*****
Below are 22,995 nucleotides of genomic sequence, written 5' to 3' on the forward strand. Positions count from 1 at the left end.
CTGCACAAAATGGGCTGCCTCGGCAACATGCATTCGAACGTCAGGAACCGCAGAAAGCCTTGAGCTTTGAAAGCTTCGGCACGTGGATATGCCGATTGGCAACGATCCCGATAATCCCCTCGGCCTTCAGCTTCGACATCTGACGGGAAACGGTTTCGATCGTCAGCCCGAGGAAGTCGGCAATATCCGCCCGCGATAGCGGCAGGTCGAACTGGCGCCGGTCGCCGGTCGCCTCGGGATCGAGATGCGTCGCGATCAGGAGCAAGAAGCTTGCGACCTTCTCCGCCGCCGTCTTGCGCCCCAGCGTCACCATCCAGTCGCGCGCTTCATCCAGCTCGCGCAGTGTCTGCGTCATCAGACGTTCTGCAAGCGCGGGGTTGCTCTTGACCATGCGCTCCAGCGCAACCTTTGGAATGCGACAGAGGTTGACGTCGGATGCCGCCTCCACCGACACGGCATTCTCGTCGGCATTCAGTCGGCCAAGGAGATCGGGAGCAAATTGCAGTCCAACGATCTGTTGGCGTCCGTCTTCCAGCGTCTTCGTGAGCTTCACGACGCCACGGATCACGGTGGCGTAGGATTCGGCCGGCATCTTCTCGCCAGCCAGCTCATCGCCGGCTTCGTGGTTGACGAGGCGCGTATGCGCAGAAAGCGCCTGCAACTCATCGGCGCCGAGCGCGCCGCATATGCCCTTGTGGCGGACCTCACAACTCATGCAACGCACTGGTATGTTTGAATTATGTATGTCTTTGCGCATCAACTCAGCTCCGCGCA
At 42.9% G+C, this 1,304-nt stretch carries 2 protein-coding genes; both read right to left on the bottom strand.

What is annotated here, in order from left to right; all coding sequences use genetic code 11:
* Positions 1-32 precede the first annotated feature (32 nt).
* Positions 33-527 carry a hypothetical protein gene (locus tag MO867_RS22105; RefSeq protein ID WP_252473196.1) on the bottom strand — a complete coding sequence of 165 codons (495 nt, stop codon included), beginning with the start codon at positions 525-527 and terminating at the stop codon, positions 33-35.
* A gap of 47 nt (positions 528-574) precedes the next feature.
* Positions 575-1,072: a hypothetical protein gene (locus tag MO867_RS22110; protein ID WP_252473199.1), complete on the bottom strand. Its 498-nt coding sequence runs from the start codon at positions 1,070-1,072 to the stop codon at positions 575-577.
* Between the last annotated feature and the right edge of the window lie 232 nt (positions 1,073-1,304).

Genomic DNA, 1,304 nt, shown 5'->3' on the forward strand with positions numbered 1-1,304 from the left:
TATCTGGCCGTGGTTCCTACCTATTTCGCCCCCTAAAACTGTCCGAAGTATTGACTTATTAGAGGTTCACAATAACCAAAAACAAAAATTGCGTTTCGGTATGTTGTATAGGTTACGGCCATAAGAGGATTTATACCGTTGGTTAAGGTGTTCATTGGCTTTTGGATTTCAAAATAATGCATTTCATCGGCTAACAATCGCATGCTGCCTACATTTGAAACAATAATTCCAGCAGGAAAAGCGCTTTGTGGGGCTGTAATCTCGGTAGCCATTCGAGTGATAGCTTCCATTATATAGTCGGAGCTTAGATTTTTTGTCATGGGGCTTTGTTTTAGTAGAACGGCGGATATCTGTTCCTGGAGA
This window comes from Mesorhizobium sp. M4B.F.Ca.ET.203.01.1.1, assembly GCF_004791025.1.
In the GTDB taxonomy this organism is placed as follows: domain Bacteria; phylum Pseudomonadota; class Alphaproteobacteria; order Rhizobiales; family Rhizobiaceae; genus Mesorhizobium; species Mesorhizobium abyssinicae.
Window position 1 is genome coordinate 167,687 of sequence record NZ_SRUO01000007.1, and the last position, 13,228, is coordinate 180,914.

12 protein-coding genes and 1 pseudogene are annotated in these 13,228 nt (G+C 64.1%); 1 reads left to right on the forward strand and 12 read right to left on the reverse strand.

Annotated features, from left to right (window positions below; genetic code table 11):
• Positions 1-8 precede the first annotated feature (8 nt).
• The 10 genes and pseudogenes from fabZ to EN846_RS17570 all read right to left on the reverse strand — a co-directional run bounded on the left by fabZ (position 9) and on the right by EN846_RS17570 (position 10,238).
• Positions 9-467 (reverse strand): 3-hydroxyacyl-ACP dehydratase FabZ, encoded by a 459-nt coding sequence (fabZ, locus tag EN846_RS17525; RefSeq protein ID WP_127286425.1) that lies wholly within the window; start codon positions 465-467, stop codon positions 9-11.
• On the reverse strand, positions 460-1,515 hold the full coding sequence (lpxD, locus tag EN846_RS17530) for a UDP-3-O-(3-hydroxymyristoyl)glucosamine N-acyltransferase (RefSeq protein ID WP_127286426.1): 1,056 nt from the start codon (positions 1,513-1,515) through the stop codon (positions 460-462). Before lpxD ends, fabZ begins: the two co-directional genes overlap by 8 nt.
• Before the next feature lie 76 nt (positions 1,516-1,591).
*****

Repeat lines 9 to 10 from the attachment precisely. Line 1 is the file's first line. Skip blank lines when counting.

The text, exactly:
* Between the last annotated feature and the right edge of the window lie 232 nt (positions 1,073-1,304).

Genomic DNA, 1,304 nt, shown 5'->3' on the forward strand with positions numbered 1-1,304 from the left: